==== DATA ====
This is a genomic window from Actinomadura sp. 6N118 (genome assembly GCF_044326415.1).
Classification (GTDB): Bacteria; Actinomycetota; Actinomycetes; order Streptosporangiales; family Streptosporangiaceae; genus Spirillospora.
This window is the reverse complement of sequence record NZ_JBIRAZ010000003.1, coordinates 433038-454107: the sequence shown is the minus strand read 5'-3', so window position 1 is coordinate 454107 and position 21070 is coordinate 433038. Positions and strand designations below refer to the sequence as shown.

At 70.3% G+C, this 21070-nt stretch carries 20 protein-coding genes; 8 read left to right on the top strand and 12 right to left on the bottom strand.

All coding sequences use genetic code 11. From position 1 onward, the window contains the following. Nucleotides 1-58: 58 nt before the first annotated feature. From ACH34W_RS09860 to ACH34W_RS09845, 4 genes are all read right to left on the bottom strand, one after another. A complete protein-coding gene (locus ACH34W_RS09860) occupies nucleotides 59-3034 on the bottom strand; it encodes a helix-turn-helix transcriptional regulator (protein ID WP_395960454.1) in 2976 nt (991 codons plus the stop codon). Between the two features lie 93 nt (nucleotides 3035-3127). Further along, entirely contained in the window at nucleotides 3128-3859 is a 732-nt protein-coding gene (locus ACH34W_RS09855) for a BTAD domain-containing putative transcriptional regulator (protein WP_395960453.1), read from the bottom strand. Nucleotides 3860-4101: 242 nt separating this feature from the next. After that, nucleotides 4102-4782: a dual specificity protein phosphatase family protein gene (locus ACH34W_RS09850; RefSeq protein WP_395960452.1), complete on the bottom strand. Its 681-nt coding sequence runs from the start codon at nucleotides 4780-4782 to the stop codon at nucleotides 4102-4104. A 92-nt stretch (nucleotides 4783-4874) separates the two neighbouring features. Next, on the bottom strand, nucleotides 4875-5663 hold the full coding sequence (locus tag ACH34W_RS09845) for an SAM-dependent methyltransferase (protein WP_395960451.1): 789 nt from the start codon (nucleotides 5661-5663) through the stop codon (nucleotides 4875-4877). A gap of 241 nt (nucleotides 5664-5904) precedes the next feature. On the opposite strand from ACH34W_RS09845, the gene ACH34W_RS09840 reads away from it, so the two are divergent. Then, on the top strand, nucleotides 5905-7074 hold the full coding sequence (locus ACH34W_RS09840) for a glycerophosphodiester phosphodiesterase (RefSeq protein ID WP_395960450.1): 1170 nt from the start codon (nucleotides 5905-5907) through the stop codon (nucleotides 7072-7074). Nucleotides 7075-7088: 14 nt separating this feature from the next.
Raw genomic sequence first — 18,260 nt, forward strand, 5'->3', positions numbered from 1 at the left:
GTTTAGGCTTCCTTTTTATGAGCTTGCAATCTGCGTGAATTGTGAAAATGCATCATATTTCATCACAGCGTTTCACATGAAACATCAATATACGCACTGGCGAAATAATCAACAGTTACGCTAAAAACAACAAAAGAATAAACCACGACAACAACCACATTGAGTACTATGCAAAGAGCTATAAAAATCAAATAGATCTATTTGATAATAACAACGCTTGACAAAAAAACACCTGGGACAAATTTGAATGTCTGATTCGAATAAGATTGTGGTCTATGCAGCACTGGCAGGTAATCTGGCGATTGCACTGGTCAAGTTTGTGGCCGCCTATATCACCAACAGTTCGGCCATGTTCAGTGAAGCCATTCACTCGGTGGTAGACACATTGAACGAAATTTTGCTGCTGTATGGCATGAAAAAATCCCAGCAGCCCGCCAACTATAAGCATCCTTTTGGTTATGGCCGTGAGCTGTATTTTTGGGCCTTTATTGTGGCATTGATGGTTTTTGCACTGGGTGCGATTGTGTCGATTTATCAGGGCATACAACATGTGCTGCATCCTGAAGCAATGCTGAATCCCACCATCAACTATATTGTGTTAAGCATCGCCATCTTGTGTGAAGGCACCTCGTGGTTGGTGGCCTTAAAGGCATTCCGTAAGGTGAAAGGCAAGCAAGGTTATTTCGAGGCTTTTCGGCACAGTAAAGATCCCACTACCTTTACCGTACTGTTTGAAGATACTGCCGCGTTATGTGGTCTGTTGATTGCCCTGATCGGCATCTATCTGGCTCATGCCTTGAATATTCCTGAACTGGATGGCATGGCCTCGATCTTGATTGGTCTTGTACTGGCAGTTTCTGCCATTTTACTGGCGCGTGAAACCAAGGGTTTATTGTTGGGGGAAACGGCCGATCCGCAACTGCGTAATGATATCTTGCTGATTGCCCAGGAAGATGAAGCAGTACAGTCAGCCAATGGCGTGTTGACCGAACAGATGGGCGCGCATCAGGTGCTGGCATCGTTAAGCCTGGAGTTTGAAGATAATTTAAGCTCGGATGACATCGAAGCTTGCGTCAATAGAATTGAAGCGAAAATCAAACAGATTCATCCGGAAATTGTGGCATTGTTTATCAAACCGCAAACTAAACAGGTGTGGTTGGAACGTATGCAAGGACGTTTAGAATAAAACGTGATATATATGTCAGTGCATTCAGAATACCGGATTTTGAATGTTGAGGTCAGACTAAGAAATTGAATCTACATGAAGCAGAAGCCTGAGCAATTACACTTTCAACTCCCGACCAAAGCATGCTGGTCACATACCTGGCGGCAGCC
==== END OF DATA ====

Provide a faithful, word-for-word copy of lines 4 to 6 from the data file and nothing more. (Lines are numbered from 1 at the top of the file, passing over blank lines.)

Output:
At 70.3% G+C, this 21070-nt stretch carries 20 protein-coding genes; 8 read left to right on the top strand and 12 right to left on the bottom strand.

All coding sequences use genetic code 11. From position 1 onward, the window contains the following. Nucleotides 1-58: 58 nt before the first annotated feature. From ACH34W_RS09860 to ACH34W_RS09845, 4 genes are all read right to left on the bottom strand, one after another. A complete protein-coding gene (locus ACH34W_RS09860) occupies nucleotides 59-3034 on the bottom strand; it encodes a helix-turn-helix transcriptional regulator (protein ID WP_395960454.1) in 2976 nt (991 codons plus the stop codon). Between the two features lie 93 nt (nucleotides 3035-3127). Further along, entirely contained in the window at nucleotides 3128-3859 is a 732-nt protein-coding gene (locus ACH34W_RS09855) for a BTAD domain-containing putative transcriptional regulator (protein WP_395960453.1), read from the bottom strand. Nucleotides 3860-4101: 242 nt separating this feature from the next. After that, nucleotides 4102-4782: a dual specificity protein phosphatase family protein gene (locus ACH34W_RS09850; RefSeq protein WP_395960452.1), complete on the bottom strand. Its 681-nt coding sequence runs from the start codon at nucleotides 4780-4782 to the stop codon at nucleotides 4102-4104. A 92-nt stretch (nucleotides 4783-4874) separates the two neighbouring features. Next, on the bottom strand, nucleotides 4875-5663 hold the full coding sequence (locus tag ACH34W_RS09845) for an SAM-dependent methyltransferase (protein WP_395960451.1): 789 nt from the start codon (nucleotides 5661-5663) through the stop codon (nucleotides 4875-4877). A gap of 241 nt (nucleotides 5664-5904) precedes the next feature. On the opposite strand from ACH34W_RS09845, the gene ACH34W_RS09840 reads away from it, so the two are divergent. Then, on the top strand, nucleotides 5905-7074 hold the full coding sequence (locus ACH34W_RS09840) for a glycerophosphodiester phosphodiesterase (RefSeq protein ID WP_395960450.1): 1170 nt from the start codon (nucleotides 5905-5907) through the stop codon (nucleotides 7072-7074). Nucleotides 7075-7088: 14 nt separating this feature from the next.
Raw genomic sequence first — 18,260 nt, forward strand, 5'->3', positions numbered from 1 at the left: